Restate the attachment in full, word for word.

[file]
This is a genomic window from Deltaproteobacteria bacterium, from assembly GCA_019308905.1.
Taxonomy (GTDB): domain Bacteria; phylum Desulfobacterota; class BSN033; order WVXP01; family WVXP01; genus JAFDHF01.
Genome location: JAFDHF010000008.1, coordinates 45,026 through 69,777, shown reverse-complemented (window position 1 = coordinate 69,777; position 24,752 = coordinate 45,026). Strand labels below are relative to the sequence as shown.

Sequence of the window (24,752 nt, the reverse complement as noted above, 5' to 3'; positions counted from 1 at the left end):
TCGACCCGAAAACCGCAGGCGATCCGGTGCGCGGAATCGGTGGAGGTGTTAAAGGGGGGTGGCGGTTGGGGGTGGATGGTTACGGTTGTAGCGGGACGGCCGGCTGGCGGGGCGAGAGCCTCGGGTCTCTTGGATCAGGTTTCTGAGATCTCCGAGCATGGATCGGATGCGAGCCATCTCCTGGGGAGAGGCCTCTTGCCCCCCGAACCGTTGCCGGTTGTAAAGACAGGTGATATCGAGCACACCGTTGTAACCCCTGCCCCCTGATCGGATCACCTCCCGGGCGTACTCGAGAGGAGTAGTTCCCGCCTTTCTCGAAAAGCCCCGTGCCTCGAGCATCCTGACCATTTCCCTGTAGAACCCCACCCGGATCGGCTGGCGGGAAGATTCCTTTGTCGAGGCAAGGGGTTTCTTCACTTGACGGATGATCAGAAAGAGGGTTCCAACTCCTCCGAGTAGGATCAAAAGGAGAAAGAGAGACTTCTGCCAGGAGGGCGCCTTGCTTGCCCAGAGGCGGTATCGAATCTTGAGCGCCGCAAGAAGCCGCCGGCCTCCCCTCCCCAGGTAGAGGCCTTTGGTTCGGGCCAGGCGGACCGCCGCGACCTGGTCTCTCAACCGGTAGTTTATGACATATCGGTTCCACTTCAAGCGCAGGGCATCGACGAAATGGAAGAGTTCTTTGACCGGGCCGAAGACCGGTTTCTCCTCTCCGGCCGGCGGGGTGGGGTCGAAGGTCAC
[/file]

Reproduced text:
This is a genomic window from Deltaproteobacteria bacterium, from assembly GCA_019308905.1.
Taxonomy (GTDB): domain Bacteria; phylum Desulfobacterota; class BSN033; order WVXP01; family WVXP01; genus JAFDHF01.
Genome location: JAFDHF010000008.1, coordinates 45,026 through 69,777, shown reverse-complemented (window position 1 = coordinate 69,777; position 24,752 = coordinate 45,026). Strand labels below are relative to the sequence as shown.

Sequence of the window (24,752 nt, the reverse complement as noted above, 5' to 3'; positions counted from 1 at the left end):
TCGACCCGAAAACCGCAGGCGATCCGGTGCGCGGAATCGGTGGAGGTGTTAAAGGGGGGTGGCGGTTGGGGGTGGATGGTTACGGTTGTAGCGGGACGGCCGGCTGGCGGGGCGAGAGCCTCGGGTCTCTTGGATCAGGTTTCTGAGATCTCCGAGCATGGATCGGATGCGAGCCATCTCCTGGGGAGAGGCCTCTTGCCCCCCGAACCGTTGCCGGTTGTAAAGACAGGTGATATCGAGCACACCGTTGTAACCCCTGCCCCCTGATCGGATCACCTCCCGGGCGTACTCGAGAGGAGTAGTTCCCGCCTTTCTCGAAAAGCCCCGTGCCTCGAGCATCCTGACCATTTCCCTGTAGAACCCCACCCGGATCGGCTGGCGGGAAGATTCCTTTGTCGAGGCAAGGGGTTTCTTCACTTGACGGATGATCAGAAAGAGGGTTCCAACTCCTCCGAGTAGGATCAAAAGGAGAAAGAGAGACTTCTGCCAGGAGGGCGCCTTGCTTGCCCAGAGGCGGTATCGAATCTTGAGCGCCGCAAGAAGCCGCCGGCCTCCCCTCCCCAGGTAGAGGCCTTTGGTTCGGGCCAGGCGGACCGCCGCGACCTGGTCTCTCAACCGGTAGTTTATGACATATCGGTTCCACTTCAAGCGCAGGGCATCGACGAAATGGAAGAGTTCTTTGACCGGGCCGAAGACCGGTTTCTCCTCTCCGGCCGGCGGGGTGGGGTCGAAGGTCAC